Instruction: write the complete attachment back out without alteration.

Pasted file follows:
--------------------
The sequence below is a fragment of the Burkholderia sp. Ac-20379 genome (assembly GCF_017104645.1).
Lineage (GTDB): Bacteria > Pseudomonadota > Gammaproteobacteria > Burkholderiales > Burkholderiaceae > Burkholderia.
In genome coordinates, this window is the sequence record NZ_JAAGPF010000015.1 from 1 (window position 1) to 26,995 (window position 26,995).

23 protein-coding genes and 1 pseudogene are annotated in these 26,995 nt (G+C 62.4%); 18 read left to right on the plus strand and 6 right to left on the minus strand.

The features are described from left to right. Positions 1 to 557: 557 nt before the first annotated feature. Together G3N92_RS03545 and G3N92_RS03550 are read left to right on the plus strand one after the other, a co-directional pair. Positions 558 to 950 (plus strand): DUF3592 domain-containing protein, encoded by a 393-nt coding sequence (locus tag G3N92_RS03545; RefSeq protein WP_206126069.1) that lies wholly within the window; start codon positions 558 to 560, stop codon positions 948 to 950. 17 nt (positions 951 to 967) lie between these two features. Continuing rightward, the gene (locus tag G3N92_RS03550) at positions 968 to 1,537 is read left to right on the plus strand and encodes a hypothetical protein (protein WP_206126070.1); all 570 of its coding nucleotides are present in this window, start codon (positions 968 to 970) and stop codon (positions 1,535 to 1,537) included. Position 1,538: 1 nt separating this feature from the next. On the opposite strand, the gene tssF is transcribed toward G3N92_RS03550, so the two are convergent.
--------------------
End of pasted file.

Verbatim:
The sequence below is a fragment of the Burkholderia sp. Ac-20379 genome (assembly GCF_017104645.1).
Lineage (GTDB): Bacteria > Pseudomonadota > Gammaproteobacteria > Burkholderiales > Burkholderiaceae > Burkholderia.
In genome coordinates, this window is the sequence record NZ_JAAGPF010000015.1 from 1 (window position 1) to 26,995 (window position 26,995).

23 protein-coding genes and 1 pseudogene are annotated in these 26,995 nt (G+C 62.4%); 18 read left to right on the plus strand and 6 right to left on the minus strand.

The features are described from left to right. Positions 1 to 557: 557 nt before the first annotated feature. Together G3N92_RS03545 and G3N92_RS03550 are read left to right on the plus strand one after the other, a co-directional pair. Positions 558 to 950 (plus strand): DUF3592 domain-containing protein, encoded by a 393-nt coding sequence (locus tag G3N92_RS03545; RefSeq protein WP_206126069.1) that lies wholly within the window; start codon positions 558 to 560, stop codon positions 948 to 950. 17 nt (positions 951 to 967) lie between these two features. Continuing rightward, the gene (locus tag G3N92_RS03550) at positions 968 to 1,537 is read left to right on the plus strand and encodes a hypothetical protein (protein WP_206126070.1); all 570 of its coding nucleotides are present in this window, start codon (positions 968 to 970) and stop codon (positions 1,535 to 1,537) included. Position 1,538: 1 nt separating this feature from the next. On the opposite strand, the gene tssF is transcribed toward G3N92_RS03550, so the two are convergent.